A fifth day of protests and a general strike have brought Barcelona to a halt amid ongoing fury over jailed Catalan separatist leaders.
Tens of thousands of demonstrators entered the city on Friday, stopping trains and and blocking roads.
Barcelona and Real Madrid football teams postponed a match they were due to play on 26 October.
The famous rivals had been set to meet in El Clásico – a hugely popular clash due to be held at Barcelona’s stadium.
And Barcelona’s Sagrada Familia church – one of the city’s main tourist attractions – was shut down after protesters blocked its entrance.
In a statement posted on its official Twitter account, the church said a group of protesters was standing at the entrance and interfering with access to the interior.
The Supreme Court decision on Monday to jail nine Catalan separatist leaders set off some of the worst street violence Spain has seen for decades. At least 96 people were hurt as the protests spread across Spain’s north-eastern region.
On Wednesday, barricades were set alight and petrol bombs thrown as riots gripped the centre of Barcelona.
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Media captionCatalan protests: Watch dramatic street battles in Barcelona on Wednesday
So far on Friday, the protests have been peaceful. A large demonstration was under way outside the city’s university, with hundreds of thousands of other protesters from across the Catalonia region due to converge on Barcelona later in the day.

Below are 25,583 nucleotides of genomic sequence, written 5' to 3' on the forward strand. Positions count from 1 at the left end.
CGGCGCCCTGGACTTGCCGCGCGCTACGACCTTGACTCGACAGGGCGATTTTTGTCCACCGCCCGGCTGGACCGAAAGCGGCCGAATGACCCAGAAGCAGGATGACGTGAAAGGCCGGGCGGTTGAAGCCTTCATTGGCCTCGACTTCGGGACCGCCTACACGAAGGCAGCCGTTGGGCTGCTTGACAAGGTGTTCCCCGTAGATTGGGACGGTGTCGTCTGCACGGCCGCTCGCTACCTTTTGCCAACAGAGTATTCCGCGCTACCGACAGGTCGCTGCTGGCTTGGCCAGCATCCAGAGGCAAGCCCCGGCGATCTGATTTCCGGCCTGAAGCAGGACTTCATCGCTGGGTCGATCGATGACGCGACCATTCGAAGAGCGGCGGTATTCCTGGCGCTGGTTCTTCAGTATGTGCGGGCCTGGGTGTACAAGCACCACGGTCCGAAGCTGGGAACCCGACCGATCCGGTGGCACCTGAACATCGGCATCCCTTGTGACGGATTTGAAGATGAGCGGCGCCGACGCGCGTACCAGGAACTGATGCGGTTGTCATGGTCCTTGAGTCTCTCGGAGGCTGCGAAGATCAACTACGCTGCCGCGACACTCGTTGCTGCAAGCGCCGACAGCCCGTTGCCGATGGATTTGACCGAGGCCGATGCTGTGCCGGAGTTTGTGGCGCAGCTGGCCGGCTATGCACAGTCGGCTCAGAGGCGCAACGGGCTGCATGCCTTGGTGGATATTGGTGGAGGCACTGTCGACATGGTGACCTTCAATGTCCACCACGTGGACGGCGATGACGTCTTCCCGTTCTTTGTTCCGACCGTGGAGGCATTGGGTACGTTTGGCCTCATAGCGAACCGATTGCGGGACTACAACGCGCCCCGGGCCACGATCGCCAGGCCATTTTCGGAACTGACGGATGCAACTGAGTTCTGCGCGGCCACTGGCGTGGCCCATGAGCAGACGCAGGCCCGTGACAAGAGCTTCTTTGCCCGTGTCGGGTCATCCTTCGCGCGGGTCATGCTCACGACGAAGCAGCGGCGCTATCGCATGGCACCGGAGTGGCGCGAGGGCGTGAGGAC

Demonstrators blocked at least 20 major roads, including the main cross-border motorway with France, by sitting down on the carriageways.
Why are people protesting?
The protests began after nine pro-independence leaders were jailed for between nine and 13 years by Spain’s Supreme Court earlier this week.
The separatists were convicted of sedition over their role in an independence referendum in 2017 which was outlawed by the Spanish courts. Another three were found guilty of disobedience and fined but not jailed. All 12 defendants denied the charges.
Former Catalan President Carles Puigdemont is still wanted by the Spanish authorities for his role in the referendum. He currently resides in Belgium. If he returns to Spain, he will be arrested.
What is behind the Catalonia unrest?
Catalan nationalists have long complained that their region, which has a distinct history dating back almost 1,000 years, sends too much money to poorer parts of Spain via taxes which are controlled by Madrid.
The wealthy region is home to about 7.5 million people, with their own language, parliament, flag and anthem.
In September, a march in Barcelona in support of Catalonia’s independence from Spain drew crowds of about 600,000 people – one of the lowest turnouts in the eight-year history of the annual rally.